Christmas recycling: DO the ‘scrunch test’ - but DON’T put batteries in the bin!
When it comes to Christmas recycling, it’s not always easy to know what to do with common festive waste such as wrapping paper, greetings cards, polystyrene, bubble wrap and food scraps.
UK waste and recycling firm Biffa sees a 40 per cent increase in the amount of waste it handles over Christmas and New Year, so choosing the right bin for your rubbish means it can be recycled back into new products like plastic bottles or, in the case of most non-recyclable waste, transformed into electricity.
For food waste, climate action charity WRAP, says the amount of poultry thrown away by UK homes every 12 months could make 800 million Boxing Day curries.
Enough potatoes are binned each year to make roasties for Christmas Day for the whole country for 48 years. And the number of carrots thrown away every year by UK homes could feed Santa’s nine reindeers a carrot a day, for nearly 500,000 years.
Biffa packaging expert Artur Bezerra said: “There’s so many different types of waste and packaging, it’s easy to be confused about what to do, especially at this time of year.
“Trying to reduce the amount of packaging you buy in the first place is always the preferred option, followed by re-using items such as boxes, bottles and bags as much as possible. Recycling also reduces the need for raw materials, so choosing the right bin is crucial.
“Putting easy-to-recycle items like plastic bottles, cardboard, tin cans and glass jars in the general waste means none of it will get recycled, while putting non-recyclable waste in the recycling bin can contaminate the good stuff, potentially preventing the whole lorry load from being recycled.”
In the list below, Artur cuts through the festive confusion with his top tips for a greener Christmas:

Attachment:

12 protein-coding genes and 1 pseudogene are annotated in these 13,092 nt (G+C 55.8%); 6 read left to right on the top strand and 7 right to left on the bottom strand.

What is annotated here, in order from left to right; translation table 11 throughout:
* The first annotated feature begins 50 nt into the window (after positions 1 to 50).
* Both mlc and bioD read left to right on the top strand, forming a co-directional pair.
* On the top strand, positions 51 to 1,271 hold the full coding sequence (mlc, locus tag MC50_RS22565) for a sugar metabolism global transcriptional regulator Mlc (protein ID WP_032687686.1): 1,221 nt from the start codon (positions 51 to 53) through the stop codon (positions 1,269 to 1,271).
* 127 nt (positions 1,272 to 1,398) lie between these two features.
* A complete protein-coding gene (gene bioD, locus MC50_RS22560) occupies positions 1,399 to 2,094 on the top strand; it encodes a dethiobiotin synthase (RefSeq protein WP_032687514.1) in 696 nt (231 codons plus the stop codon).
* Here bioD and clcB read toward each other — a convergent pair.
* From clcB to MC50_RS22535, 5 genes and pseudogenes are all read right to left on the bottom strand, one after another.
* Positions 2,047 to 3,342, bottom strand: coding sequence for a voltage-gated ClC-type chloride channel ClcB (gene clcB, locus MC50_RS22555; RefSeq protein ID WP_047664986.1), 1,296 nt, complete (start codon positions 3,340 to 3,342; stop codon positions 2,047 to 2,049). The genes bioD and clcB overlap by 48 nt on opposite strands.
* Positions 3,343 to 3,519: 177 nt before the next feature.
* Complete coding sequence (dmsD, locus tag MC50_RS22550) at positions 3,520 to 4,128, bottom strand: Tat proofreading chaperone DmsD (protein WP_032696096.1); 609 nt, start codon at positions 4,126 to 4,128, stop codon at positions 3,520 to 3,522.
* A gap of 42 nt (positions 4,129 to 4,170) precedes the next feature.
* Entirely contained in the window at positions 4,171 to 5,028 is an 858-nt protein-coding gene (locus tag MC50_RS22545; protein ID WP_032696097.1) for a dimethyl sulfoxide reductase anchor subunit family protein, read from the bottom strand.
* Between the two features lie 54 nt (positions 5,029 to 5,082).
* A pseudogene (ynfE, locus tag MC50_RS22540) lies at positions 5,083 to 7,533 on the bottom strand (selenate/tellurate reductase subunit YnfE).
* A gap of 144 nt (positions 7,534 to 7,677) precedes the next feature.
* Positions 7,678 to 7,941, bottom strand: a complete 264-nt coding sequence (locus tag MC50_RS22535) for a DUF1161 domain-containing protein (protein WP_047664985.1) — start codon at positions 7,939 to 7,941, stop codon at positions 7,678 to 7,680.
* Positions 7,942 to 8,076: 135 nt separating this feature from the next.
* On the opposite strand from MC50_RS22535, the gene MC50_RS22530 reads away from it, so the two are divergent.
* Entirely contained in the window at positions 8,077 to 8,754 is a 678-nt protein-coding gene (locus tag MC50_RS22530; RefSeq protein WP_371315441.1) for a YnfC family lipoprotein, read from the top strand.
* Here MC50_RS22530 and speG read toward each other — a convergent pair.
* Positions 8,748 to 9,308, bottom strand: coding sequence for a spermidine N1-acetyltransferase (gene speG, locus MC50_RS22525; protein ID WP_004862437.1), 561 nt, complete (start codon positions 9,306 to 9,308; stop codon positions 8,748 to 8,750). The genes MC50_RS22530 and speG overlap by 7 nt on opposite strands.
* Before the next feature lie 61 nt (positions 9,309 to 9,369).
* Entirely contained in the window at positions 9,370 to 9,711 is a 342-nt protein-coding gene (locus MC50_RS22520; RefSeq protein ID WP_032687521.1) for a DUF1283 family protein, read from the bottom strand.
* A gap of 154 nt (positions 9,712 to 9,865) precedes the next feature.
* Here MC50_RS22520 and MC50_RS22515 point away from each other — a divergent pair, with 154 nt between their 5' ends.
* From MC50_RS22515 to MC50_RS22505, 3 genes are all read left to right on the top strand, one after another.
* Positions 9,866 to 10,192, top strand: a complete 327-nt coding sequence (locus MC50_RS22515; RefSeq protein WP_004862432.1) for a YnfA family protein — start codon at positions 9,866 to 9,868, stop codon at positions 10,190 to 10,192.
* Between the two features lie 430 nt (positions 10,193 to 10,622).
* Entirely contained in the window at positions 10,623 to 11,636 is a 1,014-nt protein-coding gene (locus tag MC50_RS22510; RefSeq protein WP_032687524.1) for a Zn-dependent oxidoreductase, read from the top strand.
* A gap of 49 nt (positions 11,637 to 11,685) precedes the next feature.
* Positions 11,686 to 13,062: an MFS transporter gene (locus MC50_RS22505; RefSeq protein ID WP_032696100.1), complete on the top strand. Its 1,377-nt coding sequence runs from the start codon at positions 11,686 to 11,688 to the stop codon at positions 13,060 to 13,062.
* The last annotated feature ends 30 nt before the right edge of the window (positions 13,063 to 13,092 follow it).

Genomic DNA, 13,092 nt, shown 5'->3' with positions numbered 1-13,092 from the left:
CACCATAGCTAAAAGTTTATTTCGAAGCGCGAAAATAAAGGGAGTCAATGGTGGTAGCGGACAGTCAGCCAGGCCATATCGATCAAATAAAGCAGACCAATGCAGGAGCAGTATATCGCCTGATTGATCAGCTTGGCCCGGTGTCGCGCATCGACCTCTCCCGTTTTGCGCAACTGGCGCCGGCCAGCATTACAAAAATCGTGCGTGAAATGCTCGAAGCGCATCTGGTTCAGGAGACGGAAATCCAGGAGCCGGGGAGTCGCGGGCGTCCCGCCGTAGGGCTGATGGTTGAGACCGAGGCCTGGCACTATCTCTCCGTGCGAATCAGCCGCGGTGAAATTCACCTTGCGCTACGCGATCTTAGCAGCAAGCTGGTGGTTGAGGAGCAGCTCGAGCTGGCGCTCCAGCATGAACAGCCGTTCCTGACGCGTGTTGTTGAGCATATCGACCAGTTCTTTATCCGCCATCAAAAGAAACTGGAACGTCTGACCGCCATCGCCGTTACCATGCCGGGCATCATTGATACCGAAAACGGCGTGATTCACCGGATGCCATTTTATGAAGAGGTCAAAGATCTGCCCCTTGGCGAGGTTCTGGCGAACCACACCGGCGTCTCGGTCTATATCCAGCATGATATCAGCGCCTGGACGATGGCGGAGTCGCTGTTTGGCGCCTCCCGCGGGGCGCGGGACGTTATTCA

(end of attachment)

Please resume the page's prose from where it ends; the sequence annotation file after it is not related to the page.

- Wrapping paper: Do the ‘scrunch test’! Screw it up and if it stays in a ball, it can be recycled, but if it unfolds it’s probably laminated which makes it hard to recycle, so must be placed in general waste. Please also remove sticky tape, gift tags and ribbons.
- Christmas cards and crackers: Paper cards and crackers can be recycled but please remove any plastic, glitter, foil, batteries or electronics first.
- Food waste: If your local council provides a food waste collection, then all uneaten food and plate scrapings can go in. Liquid shouldn’t be put in as it can leak and cause spillages.
- Aluminium trays and foil: Can be recycled but please rinse them first to remove any food residue. Scrunch them into a ball as it’s easier to recycle. Leave aluminium screw top lids on jars and wine bottles.
- Polystyrene: A type of plastic which is not commonly recycled and should therefore be placed in the general waste. For large amounts, consider taking it to your local recycling centre if it is accepted there.
- Bubble wrap/plastic bags: Plastic bags and other flexible plastics are not widely collected at the kerbside but can be recycled at some larger supermarkets.
- Batteries: Should never be put in the bin as they can cause fires if crushed or damaged. Instead check with your local council to see if there are special instructions to put them out for collection such as in a clear plastic bag. Alternatively, some larger supermarkets and electronic equipment stores have special battery bins.
- Christmas trees: Real trees can be shredded into chippings for parks or woodlands. Remember to remove all tinsel and decorations and any pots or stands. Artificial trees are made from a mix of materials and so cannot be recycled. However, they may be accepted by charity shops for re-sale and re-use.
- Fairy lights: Christmas lights are classed as small electrical items and shouldn’t be placed in your bin. Some councils collect small electricals and may also provide special collection bins at other sites too, such as supermarket car parks.